Title III also directs the SEC to adopt, within 270 days after the JOBS Act is signed into law, rules to implement Section 4(6) and disqualify certain issuers, brokers, or funding portals from participating in Section 4(6) offerings.
NEW SMALL ISSUER EXEMPTION
Title IV amends Section 3(b) of the Securities Act to direct the SEC to establish a new exemption for securities of small issuers for offerings of US$50 million or less of securities. This exemption will supplement existing Regulation A under the Securities Act. However, the small issuer (i) will be required to file audited financial statements with the SEC, (ii) will be subject to liability under Section 12(a)(2) for material misstatements and omissions and (iii) may be subject to additional periodic reporting requirements as determined by the SEC.
INCREASED THRESHOLDS REQUIRING REGISTRATION UNDER SECTION 12(G) OF THE EXCHANGE ACT
Title V will amend Section 12(g)(1)(A) of the Exchange Act to increase the shareholder threshold under Section 12(g) requiring registration of a class of equity securities under the Exchange Act. Currently, the shareholder threshold is 500 holders of record (whether or not they are accredited investors). Title V will amend the shareholder threshold to be 2,000 holders of record (whether or not they are accredited investors) or 500 holders of record who are not accredited investors.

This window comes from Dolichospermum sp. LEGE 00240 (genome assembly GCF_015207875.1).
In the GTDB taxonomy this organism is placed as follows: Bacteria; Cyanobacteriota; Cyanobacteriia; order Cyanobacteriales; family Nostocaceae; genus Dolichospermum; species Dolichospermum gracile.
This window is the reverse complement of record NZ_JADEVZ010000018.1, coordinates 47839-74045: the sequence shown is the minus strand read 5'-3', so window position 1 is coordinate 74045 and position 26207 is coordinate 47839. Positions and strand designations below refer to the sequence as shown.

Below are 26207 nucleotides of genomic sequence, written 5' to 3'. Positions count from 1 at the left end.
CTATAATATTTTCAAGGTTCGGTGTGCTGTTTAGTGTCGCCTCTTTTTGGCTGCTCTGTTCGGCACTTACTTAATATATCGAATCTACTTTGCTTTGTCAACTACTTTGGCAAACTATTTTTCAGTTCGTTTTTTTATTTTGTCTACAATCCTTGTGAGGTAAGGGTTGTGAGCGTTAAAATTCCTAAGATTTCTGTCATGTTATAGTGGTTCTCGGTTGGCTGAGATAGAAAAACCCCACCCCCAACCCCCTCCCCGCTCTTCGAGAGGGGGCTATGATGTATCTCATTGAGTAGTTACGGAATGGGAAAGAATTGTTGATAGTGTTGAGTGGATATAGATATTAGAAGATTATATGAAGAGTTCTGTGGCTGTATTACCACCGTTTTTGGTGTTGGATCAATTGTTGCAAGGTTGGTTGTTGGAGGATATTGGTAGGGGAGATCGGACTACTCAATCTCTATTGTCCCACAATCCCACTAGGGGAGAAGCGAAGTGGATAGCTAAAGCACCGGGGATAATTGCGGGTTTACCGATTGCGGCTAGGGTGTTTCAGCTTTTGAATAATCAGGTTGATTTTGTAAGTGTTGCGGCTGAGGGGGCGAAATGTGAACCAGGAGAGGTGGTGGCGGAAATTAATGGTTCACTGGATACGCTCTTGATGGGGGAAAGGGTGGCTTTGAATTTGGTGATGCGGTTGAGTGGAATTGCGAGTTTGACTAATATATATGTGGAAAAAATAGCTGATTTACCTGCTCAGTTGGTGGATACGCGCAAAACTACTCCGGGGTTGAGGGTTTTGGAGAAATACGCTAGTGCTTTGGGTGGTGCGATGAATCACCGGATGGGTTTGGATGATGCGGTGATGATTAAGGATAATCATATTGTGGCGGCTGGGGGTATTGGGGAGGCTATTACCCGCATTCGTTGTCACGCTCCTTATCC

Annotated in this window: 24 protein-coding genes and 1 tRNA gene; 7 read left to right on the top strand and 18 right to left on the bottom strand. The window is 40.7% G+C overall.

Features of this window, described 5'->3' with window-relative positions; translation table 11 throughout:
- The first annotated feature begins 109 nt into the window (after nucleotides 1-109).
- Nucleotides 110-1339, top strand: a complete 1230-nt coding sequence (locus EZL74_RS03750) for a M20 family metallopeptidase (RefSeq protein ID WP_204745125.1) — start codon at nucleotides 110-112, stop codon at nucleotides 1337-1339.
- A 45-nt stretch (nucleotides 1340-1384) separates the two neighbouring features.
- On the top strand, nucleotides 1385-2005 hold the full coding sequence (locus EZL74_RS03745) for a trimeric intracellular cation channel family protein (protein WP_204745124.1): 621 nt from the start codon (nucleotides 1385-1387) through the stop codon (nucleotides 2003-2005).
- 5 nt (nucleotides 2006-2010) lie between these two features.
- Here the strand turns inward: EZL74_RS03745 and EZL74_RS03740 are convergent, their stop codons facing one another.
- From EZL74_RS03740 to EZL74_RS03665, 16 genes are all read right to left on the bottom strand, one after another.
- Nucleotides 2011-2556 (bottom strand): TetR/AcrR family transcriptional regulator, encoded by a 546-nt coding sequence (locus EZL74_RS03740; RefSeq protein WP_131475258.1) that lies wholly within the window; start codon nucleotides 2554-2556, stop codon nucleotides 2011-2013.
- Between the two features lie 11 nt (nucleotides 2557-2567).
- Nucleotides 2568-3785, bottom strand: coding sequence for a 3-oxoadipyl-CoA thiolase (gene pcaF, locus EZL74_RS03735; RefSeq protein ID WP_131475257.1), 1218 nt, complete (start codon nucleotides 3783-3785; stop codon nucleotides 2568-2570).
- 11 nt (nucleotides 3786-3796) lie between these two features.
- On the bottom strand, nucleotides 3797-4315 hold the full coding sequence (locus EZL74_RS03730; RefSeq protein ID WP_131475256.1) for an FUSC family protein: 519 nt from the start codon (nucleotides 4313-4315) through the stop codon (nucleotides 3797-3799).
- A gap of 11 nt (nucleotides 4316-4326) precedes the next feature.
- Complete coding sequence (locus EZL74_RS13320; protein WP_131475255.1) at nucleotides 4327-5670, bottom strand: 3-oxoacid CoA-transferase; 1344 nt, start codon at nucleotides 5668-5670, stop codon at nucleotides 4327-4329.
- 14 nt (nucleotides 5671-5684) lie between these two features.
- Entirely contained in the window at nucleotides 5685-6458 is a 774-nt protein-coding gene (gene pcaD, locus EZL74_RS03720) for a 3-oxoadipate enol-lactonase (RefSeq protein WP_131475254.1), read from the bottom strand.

Securities held under an employee compensation plan and securities acquired in a Section 4(6) offering will be excluded for purposes of determining the number of holders of record under Section 12(g). Title V also directs the SEC, within 120 days after the JOBS Act is signed into law, to examine its ability to enforce Rule 12g5-1 under the Exchange Act and evaluate whether new tools are necessary to enforce the anti-evasion provision of Rule 12g5-1.11
In the case of banks and bank holding companies, Title V will amend Section 12(g)(1)(B) of the Exchange Act to increase the shareholder threshold under Section 12(g) from 300 holders of record to 1,200 holders of record.